By Jessica Easthope
Each year the Guatemalan community in Far Rockaway, Queens celebrates something unique to its culture and faith: the Black Christ of Escuipulas, a wooden crucifix that’s more than 400-years-old.
In the weeks leading up to the Black Christ’s international feast day, a celebratory Mass is held at St. Mary Star of the Sea Church.
For the first time since being given his red hat by Pope Francis last October, Cardinal Alvaro Ramazzini from Guatemala visited Queens to celebrate the Sunday Mass.
“The Señor Escuipulas in Guatemala has a very great devotion because it is a statue of Jesus Christ, but it’s in black, and many people have testified he has done a lot of miracles,” Cardinal Ramazzini said of the sacred statue.
While St. Mary has a replica of the statue, the original sits in the Cathedral Basilica of Esquipulas in northwest Guatemala. The statue is celebrated widely, not only for the miracles it has granted, but for its significance to the entire Guatemalan community at home and abroad.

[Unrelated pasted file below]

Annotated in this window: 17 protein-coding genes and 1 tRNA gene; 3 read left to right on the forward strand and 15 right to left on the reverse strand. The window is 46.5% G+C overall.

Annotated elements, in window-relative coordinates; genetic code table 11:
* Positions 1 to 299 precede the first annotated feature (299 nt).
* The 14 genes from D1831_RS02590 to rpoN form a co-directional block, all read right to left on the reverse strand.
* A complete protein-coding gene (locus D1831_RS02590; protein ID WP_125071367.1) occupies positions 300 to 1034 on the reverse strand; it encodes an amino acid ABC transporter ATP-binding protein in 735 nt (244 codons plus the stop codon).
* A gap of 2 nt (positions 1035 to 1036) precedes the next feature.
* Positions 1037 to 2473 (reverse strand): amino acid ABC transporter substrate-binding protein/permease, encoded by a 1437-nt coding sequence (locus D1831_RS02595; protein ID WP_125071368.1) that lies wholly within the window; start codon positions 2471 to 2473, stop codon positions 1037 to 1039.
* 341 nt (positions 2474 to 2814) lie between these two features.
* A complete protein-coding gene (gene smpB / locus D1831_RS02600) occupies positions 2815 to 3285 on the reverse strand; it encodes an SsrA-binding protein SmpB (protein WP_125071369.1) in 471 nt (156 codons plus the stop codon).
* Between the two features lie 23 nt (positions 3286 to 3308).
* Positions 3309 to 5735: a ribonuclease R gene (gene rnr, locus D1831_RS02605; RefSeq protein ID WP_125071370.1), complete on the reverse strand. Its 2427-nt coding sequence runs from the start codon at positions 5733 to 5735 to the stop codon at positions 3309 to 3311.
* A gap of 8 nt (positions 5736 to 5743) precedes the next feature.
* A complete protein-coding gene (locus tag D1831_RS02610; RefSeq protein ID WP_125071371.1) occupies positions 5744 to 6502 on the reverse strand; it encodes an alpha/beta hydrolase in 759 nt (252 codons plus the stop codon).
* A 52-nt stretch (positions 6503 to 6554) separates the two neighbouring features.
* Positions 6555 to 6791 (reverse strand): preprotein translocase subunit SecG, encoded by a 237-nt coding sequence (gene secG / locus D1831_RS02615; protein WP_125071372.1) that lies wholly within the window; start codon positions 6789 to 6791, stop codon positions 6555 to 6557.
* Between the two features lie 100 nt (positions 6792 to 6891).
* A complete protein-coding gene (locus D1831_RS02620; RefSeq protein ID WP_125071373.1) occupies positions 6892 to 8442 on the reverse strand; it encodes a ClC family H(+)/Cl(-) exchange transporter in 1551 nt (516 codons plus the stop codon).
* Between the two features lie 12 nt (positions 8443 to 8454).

“I think the significance is hope, migrants from Guatemala they face many bad situations so they need hope and to have confidence in God that he does not abandon us,” Cardinal Ramazzini said.
That sentiment is held especially close to the hearts of Guatemalan immigrants in the Brooklyn Diocese. Cardinal Ramazzini added how New York City has become a shining example of embracing many cultures through faith.
“It’s a practice of living our faith, it means this open spirit to accept the multiculturality of many people in the United States not just Guatemalans so it is a very good sign for me,” he said.
Guatemalans across the globe will celebrate the Feast Day of the Black Christ of Esquipulas on Jan. 15.